As someone whose favourite films revolve around the concept of characters in minimal locations simply talking to each other (see: Richard Linklater’s Before trilogy or 12 Angry Men), Call Me By Your Name provides a captivating look at sexuality and the internal struggles/complexities involved with it. The film takes its time to develop the characters, provides a mesmerizing sense of location and allows the audience to feel as though they are present within every scene. They are a fly on the wall, watching how these individuals with their own difficulties and joys communicate with one another verbally and through gestural actions. The various symbolic motifs present provide a further layer of depth to the film that anyone whose interested in analyzing film will have a field day with. Yet it does well in not bogging the actual film down with heavy-handed imagery, the nuances present will give those interested in further watches something to look out for. On my second watch, I paid close attention to Guadagnino’s use of flies and the various colours worn by the characters because, as Breaking Bad has taught us, everything means something.
Besides the obvious emotional components that make up Call Me By Your Name, it is remarkably funny. I found myself laughing more than I anticipated going into a film centered around lovers who will probably never be because thanks society. If the press circuit for the film has shown anything, it’s that Hammer and Chalamet genuinely care about each other and appreciates the talent one another brings to the film. It’s an absolute joy seeing them work together and, most importantly, their relationship feels like a true progression of a same-sex relationship between two compelling individuals.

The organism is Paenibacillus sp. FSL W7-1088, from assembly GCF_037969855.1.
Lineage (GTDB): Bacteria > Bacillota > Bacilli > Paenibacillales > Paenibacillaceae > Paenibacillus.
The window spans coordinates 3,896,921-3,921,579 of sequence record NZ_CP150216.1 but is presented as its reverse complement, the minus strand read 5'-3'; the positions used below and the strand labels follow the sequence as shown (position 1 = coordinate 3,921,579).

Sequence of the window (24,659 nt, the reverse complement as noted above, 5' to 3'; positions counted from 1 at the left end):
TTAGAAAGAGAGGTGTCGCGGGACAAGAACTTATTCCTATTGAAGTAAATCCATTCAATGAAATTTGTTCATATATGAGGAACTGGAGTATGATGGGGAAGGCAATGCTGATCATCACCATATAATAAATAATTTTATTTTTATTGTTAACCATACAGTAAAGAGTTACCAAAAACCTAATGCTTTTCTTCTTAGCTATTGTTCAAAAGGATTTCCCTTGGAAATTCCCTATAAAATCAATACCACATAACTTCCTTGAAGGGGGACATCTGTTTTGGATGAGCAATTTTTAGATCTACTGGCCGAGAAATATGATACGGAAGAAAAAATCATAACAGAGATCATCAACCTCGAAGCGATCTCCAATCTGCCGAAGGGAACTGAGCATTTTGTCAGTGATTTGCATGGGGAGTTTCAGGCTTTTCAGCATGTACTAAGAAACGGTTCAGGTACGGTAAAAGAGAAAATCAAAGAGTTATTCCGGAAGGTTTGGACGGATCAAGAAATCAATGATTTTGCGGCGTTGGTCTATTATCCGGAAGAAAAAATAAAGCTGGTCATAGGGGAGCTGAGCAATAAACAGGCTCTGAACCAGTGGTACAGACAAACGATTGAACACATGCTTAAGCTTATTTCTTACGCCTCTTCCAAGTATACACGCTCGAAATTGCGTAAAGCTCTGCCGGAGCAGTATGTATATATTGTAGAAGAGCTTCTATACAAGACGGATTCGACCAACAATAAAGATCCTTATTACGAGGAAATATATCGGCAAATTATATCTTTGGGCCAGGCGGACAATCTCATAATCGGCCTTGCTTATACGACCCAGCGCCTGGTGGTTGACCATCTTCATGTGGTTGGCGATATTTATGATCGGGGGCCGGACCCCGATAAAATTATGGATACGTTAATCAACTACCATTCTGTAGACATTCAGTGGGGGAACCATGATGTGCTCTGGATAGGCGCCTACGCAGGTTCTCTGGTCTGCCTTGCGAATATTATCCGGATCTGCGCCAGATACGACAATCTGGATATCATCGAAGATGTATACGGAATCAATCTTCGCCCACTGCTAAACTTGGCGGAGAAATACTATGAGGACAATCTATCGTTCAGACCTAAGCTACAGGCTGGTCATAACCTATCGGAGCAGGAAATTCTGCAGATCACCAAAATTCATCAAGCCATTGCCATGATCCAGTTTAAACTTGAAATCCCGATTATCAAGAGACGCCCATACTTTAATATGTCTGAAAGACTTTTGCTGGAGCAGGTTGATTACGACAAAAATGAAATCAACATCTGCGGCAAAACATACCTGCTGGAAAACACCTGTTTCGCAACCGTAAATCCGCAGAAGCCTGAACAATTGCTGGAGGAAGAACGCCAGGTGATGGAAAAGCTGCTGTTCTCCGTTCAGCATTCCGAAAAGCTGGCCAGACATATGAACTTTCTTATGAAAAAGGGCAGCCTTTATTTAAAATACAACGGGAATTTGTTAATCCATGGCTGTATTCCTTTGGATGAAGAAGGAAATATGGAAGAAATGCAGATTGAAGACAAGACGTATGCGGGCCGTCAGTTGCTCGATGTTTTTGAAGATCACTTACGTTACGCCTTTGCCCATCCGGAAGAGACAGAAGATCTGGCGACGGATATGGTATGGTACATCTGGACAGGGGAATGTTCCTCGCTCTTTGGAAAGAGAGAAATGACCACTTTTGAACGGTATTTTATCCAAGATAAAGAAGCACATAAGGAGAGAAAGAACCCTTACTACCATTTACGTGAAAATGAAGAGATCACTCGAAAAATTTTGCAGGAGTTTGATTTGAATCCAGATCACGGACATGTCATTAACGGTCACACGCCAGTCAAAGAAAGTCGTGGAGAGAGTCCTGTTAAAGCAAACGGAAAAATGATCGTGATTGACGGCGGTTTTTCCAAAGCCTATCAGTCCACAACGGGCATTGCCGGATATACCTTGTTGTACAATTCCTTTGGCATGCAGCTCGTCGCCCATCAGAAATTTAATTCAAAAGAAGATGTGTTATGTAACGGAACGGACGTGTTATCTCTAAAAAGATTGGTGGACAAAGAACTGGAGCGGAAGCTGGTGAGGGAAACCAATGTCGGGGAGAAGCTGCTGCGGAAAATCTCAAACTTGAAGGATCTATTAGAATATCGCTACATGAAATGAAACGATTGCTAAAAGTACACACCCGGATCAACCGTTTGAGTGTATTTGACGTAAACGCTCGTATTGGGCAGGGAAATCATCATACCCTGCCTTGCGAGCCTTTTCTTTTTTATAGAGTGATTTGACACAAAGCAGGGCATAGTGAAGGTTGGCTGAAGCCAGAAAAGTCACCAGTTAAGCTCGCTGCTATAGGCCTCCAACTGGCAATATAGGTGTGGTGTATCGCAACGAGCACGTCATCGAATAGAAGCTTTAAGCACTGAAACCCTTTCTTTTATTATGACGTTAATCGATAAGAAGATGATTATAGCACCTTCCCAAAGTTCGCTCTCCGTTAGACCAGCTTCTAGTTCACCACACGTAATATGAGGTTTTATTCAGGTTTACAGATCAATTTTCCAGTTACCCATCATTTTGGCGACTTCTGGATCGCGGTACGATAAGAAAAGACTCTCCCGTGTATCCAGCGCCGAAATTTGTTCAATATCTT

How Were The Other Aspects Of Call Me By Your Name?
The work of Sayombhu Mukdeeprom as cinematographer is nothing short of fantastic. Not a single frame is wasted in the film, every sequence is meticulously crafted by Guadagnino and his DP, taking the time to develop not only the characters but the various astounding landscapes present absolutely everywhere.
The soundtrack is also a vital aspect of the film that I’ve listened to on repeat since my watches as it contains the toe-tapping talents of The Psychedelic Furs, Loredana Bertè, Bandolero, Giorgio Moroder and Joe Esposito. The clip of Hammer dancing to The Furs’ “Love My Way” was how I originally found out about the film and the way the song is utilized is honestly one (or 2) of the major highlights of the film for me.
Sufjan Stevens composed two songs featured prominently in the film, “Visions of Gideon” and the Oscar nominated for Best Original Song, “Mystery Of Love.” I cannot wait for the upcoming Blu-Ray release so I can constantly remain in awe of everything about this masterpiece… Also for any Canadians out there, in certain sequences Chalamet looks identical to a young version of our current radiating specimen of a Prime Minister, Justin Trudeau.
If you’re looking for a heartfelt, witty and aesthetically gorgeous drama featuring two phenomenal lead actors, check out Call Me By Your Name.
Call Me By Your Name receives a coveted 5/5 Matt Damon heads.